One of the areas of special concern is statistics. It is quite regrettable that there is no co-ordinating centre for statistical data and this leads to the fact that Estonian statistical data does not exactly correspond to the EU requirements. Therefore statistics was one of the few fields for which the Estonian government requested special transition period. The correspondence of the statistics to the real processes, according to EU requirements, is one quite specific area, which also requires more attention.


2.4 Background statistics and some conclusions

The people having expertise in EU matters and who are able and willing to lecture on these matters, is a heterogeneous group (N=203). There are university lecturers, various level civil servants, researchers, leading journalists and people working on EU related practical issues. According to our data 80% of the experts willing to lecture on EU related issues lived in Tallinn, 18 % in Tartu. The gender ratio of the experts was the following: 64% of them were male, 36% female. The experts were mostly university lecturers (33%) or civil servants working at ministerial level (32%). There were even six members of the Estonian parliament who also found it possible to sign up in our database.

The languages that Estonian Euro experts have command of are mainly Estonian (97%) and English (82%), very often also Russian (56%) and less often Finnish (19%) and Swedish (6%). There are also specialists able to hold lectures in other European languages, like German (16%) and French (5%). Considering Estonia’s cultural heritage it is rather surprising that there are so few specialists able to hold lectures in German. But on the other hand we have also specialists able to lecture in languages as Czech, Danish, Hungarian, Italian, Spanish, Lithuanian and Japanese (the latter two in the case of one expert).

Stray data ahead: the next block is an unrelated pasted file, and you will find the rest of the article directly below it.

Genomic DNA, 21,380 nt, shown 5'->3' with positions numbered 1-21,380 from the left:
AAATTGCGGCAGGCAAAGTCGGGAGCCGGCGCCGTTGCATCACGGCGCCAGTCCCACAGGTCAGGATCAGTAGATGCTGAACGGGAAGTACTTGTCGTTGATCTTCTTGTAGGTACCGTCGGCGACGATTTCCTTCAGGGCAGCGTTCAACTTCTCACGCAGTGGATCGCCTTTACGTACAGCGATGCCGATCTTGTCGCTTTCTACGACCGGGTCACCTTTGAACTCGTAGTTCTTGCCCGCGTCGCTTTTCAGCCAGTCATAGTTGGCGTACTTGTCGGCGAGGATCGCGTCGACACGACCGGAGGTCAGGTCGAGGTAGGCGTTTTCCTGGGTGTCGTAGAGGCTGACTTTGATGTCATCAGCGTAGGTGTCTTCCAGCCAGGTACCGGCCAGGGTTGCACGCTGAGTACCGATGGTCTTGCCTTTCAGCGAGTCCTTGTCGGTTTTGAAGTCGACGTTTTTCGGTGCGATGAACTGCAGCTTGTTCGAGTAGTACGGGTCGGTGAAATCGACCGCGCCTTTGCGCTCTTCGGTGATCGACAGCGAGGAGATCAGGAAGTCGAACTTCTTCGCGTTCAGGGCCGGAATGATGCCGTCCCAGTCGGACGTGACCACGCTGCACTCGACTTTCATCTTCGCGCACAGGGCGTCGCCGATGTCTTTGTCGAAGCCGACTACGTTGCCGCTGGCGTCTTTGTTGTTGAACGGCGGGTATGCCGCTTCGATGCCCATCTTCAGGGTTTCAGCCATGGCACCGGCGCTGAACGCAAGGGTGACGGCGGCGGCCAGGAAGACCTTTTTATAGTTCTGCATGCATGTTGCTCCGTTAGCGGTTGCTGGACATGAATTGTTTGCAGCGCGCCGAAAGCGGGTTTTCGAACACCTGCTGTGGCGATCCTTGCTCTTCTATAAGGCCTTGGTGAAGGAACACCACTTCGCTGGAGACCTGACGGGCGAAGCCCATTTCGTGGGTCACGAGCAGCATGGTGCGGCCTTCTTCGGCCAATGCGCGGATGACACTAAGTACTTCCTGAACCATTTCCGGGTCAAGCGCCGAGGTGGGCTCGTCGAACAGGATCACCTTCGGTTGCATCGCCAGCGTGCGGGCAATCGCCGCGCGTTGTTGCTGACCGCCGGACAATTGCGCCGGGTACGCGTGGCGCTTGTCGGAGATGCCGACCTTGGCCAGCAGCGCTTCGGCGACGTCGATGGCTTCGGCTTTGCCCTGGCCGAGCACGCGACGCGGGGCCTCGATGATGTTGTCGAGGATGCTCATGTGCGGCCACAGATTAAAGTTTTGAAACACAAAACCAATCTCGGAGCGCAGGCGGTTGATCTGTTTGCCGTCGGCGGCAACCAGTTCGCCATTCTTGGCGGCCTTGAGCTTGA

When gathering the Euro experts’ database we quite often met the fact that some of the respondents estimated their present level of competence on EU matters as insufficient. According to their opinion they will be experts in the full meaning of the word within the next couple of years. This reflects not only the self-criticism among the experts, but also the real state of ‘Euro affairs’ in Estonia, a situation where the process of the European integration is underway, demanding new expertise all the time. But at the same time there is a threat that some of the present Estonian 'Euro experts' will lose their expert status and position if they do not update their knowledge through the process of continuous retraining.

Both EU related education and training need systematic approach. For this Estonia needs in deep mapping of current resources which was attempted also here by the authors of the present publication.




Contact information:

Mait Talts, Tarmo Tuisk

The Institute for European Studies

Estonia boulevard 7

Tallinn 10143




Phone: (2) 6454187